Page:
Fort Lee Relocation Lawyer

When a marriage produces children and then later ends in divorce, both parents share a legal responsibility to continue protecting their children’s best interests. This means that both parents have a say in whether the other parent can change residences and bring their child with them.

If your former spouse objects to your proposed move from New Jersey to another state, you may need help from a Fort Lee relocation lawyer to preserve your future plans. In this situation, state law establishes specific procedures that a parent must go through to prove that a relocation would be in their child’s best interests. Arguing your case with assistance from a skilled child custody attorney could help you obtain your desired outcome.

Legal Requirements for Parents Who Wish to Relocate

According to New Jersey Revised Statutes § 9:2-2, if a child of divorced parents was either born in New Jersey or has lived in the state for at least five consecutive years, neither parent can relocate that child out of state without first getting permission to do so from the other parent. If the other parent provides consent for the move and the child is not old enough to give their own consent, no further action is needed, and the relocating parent can proceed with their move.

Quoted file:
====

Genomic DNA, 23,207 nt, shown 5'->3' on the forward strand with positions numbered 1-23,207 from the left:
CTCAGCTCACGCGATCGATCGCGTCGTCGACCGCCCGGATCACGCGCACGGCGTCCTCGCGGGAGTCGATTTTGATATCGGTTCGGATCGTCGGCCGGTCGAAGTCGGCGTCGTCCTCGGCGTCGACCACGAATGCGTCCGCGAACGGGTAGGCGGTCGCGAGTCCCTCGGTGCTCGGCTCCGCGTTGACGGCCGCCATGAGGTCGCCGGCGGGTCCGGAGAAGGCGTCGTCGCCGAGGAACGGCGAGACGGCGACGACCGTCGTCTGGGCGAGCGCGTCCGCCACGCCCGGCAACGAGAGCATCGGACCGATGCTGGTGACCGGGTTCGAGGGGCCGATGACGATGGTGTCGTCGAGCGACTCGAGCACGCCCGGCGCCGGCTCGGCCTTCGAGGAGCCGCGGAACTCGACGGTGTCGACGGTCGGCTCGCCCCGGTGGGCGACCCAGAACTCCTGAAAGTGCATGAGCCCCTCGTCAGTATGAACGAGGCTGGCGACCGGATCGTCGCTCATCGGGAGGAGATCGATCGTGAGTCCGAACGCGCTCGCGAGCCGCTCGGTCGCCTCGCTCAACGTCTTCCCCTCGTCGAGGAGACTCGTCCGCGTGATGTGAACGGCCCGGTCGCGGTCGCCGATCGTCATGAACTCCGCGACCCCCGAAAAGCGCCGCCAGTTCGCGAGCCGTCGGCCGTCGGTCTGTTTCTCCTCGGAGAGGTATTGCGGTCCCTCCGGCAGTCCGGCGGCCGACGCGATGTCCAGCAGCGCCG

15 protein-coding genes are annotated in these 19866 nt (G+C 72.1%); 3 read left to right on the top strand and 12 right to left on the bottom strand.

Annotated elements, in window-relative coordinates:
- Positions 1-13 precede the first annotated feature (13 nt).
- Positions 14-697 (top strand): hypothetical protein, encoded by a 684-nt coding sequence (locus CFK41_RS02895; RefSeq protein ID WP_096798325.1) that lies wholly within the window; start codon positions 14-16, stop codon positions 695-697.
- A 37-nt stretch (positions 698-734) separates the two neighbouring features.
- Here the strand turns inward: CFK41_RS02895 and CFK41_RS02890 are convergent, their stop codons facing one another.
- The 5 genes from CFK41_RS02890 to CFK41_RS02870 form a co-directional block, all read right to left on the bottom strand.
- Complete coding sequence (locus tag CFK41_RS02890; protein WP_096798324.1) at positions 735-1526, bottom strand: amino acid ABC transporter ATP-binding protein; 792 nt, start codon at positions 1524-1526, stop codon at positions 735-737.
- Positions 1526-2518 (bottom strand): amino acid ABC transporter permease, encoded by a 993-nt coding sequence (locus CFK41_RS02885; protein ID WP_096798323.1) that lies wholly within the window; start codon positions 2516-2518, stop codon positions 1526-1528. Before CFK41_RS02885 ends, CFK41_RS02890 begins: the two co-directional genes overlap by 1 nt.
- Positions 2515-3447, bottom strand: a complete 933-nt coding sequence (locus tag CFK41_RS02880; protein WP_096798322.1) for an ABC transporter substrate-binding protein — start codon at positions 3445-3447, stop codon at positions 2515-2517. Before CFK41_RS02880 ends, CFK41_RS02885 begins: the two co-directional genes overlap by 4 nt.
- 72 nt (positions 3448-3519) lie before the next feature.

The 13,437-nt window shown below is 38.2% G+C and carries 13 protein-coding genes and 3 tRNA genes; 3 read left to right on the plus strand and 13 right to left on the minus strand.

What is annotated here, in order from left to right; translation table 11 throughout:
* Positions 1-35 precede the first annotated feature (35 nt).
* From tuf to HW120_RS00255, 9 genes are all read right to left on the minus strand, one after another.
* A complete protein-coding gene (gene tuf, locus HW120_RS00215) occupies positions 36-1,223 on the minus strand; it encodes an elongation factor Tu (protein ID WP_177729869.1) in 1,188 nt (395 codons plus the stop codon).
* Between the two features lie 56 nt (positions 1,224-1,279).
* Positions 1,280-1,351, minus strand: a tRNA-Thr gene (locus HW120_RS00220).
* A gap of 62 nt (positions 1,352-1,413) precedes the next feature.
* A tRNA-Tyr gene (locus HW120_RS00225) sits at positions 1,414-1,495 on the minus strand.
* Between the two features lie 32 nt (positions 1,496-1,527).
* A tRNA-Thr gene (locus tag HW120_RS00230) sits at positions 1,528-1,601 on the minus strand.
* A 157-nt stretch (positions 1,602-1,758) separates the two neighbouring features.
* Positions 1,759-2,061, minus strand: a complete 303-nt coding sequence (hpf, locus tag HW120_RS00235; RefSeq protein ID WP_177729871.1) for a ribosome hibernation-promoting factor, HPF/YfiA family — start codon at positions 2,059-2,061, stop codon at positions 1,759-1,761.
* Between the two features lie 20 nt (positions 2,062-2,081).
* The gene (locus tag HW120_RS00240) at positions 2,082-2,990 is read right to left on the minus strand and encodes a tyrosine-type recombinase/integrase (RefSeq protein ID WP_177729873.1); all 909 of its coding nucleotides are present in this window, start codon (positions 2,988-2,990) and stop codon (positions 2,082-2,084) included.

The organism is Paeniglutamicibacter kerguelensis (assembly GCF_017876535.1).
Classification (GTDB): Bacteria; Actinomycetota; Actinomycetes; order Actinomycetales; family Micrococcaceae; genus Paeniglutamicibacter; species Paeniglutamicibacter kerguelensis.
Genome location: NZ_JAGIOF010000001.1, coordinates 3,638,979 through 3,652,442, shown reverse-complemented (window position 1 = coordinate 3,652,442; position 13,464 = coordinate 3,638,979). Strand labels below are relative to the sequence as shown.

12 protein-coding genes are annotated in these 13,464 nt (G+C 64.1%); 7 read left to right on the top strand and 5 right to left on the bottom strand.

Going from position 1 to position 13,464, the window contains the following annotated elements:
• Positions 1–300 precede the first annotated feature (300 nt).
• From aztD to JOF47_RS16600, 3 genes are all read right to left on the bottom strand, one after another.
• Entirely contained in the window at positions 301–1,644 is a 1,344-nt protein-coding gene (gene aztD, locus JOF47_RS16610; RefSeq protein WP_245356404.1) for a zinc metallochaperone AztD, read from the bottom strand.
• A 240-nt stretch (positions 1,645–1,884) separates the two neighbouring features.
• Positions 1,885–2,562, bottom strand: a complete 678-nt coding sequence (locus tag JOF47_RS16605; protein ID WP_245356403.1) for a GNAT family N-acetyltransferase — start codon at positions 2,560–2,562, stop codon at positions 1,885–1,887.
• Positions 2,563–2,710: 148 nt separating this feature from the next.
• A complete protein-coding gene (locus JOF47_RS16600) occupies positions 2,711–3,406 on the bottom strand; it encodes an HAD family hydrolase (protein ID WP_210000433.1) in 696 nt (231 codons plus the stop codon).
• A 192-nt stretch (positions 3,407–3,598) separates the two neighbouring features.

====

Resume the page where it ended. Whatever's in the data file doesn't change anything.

However, if the non-relocating parent contests the move, the relocating parent must seek approval of their plan from a family court. A Fort Lee attorney could offer further clarification about what this procedure entails and what kind of evidence the court might be looking for in a relocaion request.

What Factors Might Play into a Relocation Hearing?

The criteria by which courts determine whether a relocation is acceptable have changed significantly in recent years. Previously, all a divorced parent had to do to justify a relocation with their minor child was show that there was some legitimate reason for the move. Acceptable reasons included a new romantic relationship or a new job in a different state.

Following the conclusion of Bisbing v. Bisbing in 2017, however, local courts now make decisions in relocation cases based on the same “best interests of the child” standard that applies in child support and custody cases. As a relocation lawyer in Fort Lee could explain, relevant considerations may not only include why the relocating parent wants to move, but also whether the move would inhibit the child’s educational or social development, separate them from close family members, or introduce them to or remove them from a dangerous situation.

Let a Fort Lee Relocation Attorney Take On Your Case

Both parents bear the burden of proof in this kind of case. The parent intending to relocate must show that their move would serve the best interests of their child, while the parent contesting the relocation must show that the child staying in place would benefit their wellbeing.

A skilled Fort Lee relocation lawyer could help a parent on either side of this debate construct and present an effective case. Call today to schedule a consultation and learn more about your options.

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